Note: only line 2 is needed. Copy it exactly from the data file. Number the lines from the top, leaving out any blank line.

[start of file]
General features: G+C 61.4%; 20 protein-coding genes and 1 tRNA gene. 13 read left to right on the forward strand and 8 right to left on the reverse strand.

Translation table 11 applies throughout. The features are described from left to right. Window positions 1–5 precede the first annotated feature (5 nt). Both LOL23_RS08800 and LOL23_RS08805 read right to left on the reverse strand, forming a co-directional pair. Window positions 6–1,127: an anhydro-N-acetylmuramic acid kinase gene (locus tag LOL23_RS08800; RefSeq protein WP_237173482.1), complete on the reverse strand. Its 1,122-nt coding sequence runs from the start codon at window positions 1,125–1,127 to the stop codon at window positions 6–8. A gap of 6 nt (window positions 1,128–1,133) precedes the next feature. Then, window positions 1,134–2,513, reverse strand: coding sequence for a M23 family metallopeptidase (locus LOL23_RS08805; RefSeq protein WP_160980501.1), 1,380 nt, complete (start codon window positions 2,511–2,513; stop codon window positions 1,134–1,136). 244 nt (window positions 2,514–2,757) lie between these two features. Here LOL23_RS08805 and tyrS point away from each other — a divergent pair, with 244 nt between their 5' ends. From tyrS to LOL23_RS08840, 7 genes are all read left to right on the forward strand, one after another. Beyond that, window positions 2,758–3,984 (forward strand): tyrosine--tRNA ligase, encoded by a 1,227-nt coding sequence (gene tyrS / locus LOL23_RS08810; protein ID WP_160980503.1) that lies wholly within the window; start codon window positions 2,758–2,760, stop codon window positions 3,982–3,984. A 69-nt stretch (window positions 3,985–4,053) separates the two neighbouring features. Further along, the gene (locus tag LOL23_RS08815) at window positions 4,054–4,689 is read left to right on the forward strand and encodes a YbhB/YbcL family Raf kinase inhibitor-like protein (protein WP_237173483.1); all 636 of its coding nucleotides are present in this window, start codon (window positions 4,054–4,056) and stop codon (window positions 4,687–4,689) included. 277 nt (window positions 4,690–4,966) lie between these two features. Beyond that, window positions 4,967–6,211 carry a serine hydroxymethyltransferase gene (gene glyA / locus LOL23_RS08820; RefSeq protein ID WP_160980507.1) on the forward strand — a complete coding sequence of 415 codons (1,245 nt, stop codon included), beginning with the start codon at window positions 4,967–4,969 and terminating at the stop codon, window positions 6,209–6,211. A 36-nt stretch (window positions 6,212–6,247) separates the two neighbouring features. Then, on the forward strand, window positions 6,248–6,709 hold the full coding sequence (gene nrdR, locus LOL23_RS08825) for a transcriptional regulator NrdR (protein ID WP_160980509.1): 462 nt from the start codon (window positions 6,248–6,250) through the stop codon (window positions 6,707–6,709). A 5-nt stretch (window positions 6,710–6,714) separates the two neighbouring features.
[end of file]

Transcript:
Translation table 11 applies throughout. The features are described from left to right. Window positions 1–5 precede the first annotated feature (5 nt). Both LOL23_RS08800 and LOL23_RS08805 read right to left on the reverse strand, forming a co-directional pair. Window positions 6–1,127: an anhydro-N-acetylmuramic acid kinase gene (locus tag LOL23_RS08800; RefSeq protein WP_237173482.1), complete on the reverse strand. Its 1,122-nt coding sequence runs from the start codon at window positions 1,125–1,127 to the stop codon at window positions 6–8. A gap of 6 nt (window positions 1,128–1,133) precedes the next feature. Then, window positions 1,134–2,513, reverse strand: coding sequence for a M23 family metallopeptidase (locus LOL23_RS08805; RefSeq protein WP_160980501.1), 1,380 nt, complete (start codon window positions 2,511–2,513; stop codon window positions 1,134–1,136). 244 nt (window positions 2,514–2,757) lie between these two features. Here LOL23_RS08805 and tyrS point away from each other — a divergent pair, with 244 nt between their 5' ends. From tyrS to LOL23_RS08840, 7 genes are all read left to right on the forward strand, one after another. Beyond that, window positions 2,758–3,984 (forward strand): tyrosine--tRNA ligase, encoded by a 1,227-nt coding sequence (gene tyrS / locus LOL23_RS08810; protein ID WP_160980503.1) that lies wholly within the window; start codon window positions 2,758–2,760, stop codon window positions 3,982–3,984. A 69-nt stretch (window positions 3,985–4,053) separates the two neighbouring features. Further along, the gene (locus tag LOL23_RS08815) at window positions 4,054–4,689 is read left to right on the forward strand and encodes a YbhB/YbcL family Raf kinase inhibitor-like protein (protein WP_237173483.1); all 636 of its coding nucleotides are present in this window, start codon (window positions 4,054–4,056) and stop codon (window positions 4,687–4,689) included. 277 nt (window positions 4,690–4,966) lie between these two features. Beyond that, window positions 4,967–6,211 carry a serine hydroxymethyltransferase gene (gene glyA / locus LOL23_RS08820; RefSeq protein ID WP_160980507.1) on the forward strand — a complete coding sequence of 415 codons (1,245 nt, stop codon included), beginning with the start codon at window positions 4,967–4,969 and terminating at the stop codon, window positions 6,209–6,211. A 36-nt stretch (window positions 6,212–6,247) separates the two neighbouring features. Then, on the forward strand, window positions 6,248–6,709 hold the full coding sequence (gene nrdR, locus LOL23_RS08825) for a transcriptional regulator NrdR (protein ID WP_160980509.1): 462 nt from the start codon (window positions 6,248–6,250) through the stop codon (window positions 6,707–6,709). A 5-nt stretch (window positions 6,710–6,714) separates the two neighbouring features.